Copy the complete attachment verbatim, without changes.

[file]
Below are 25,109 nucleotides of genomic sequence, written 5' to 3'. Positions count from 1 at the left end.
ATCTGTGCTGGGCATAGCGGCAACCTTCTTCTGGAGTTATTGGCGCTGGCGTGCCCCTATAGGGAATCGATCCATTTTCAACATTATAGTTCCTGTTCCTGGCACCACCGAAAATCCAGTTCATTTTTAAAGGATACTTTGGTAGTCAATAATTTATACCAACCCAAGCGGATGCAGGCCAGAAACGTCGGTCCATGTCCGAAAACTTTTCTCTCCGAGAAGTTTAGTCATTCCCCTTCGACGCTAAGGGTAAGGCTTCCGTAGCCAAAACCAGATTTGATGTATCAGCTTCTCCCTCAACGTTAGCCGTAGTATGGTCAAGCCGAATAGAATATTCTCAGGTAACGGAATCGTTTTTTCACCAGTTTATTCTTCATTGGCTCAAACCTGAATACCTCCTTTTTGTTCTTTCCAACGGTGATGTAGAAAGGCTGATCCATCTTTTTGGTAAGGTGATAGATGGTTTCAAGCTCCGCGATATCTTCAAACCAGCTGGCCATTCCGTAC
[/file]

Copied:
Below are 25,109 nucleotides of genomic sequence, written 5' to 3'. Positions count from 1 at the left end.
ATCTGTGCTGGGCATAGCGGCAACCTTCTTCTGGAGTTATTGGCGCTGGCGTGCCCCTATAGGGAATCGATCCATTTTCAACATTATAGTTCCTGTTCCTGGCACCACCGAAAATCCAGTTCATTTTTAAAGGATACTTTGGTAGTCAATAATTTATACCAACCCAAGCGGATGCAGGCCAGAAACGTCGGTCCATGTCCGAAAACTTTTCTCTCCGAGAAGTTTAGTCATTCCCCTTCGACGCTAAGGGTAAGGCTTCCGTAGCCAAAACCAGATTTGATGTATCAGCTTCTCCCTCAACGTTAGCCGTAGTATGGTCAAGCCGAATAGAATATTCTCAGGTAACGGAATCGTTTTTTCACCAGTTTATTCTTCATTGGCTCAAACCTGAATACCTCCTTTTTGTTCTTTCCAACGGTGATGTAGAAAGGCTGATCCATCTTTTTGGTAAGGTGATAGATGGTTTCAAGCTCCGCGATATCTTCAAACCAGCTGGCCATTCCGTAC